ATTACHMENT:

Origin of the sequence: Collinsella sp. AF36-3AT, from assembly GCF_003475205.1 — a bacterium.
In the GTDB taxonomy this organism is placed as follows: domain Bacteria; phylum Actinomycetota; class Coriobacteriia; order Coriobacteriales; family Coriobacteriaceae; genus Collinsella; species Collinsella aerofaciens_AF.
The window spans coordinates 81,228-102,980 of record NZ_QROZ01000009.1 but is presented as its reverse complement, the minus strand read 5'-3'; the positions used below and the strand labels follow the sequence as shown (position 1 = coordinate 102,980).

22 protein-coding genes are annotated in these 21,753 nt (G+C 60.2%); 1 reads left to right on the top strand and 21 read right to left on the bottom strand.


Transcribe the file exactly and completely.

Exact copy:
Origin of the sequence: Collinsella sp. AF36-3AT, from assembly GCF_003475205.1 — a bacterium.
In the GTDB taxonomy this organism is placed as follows: domain Bacteria; phylum Actinomycetota; class Coriobacteriia; order Coriobacteriales; family Coriobacteriaceae; genus Collinsella; species Collinsella aerofaciens_AF.
The window spans coordinates 81,228-102,980 of record NZ_QROZ01000009.1 but is presented as its reverse complement, the minus strand read 5'-3'; the positions used below and the strand labels follow the sequence as shown (position 1 = coordinate 102,980).

22 protein-coding genes are annotated in these 21,753 nt (G+C 60.2%); 1 reads left to right on the top strand and 21 read right to left on the bottom strand.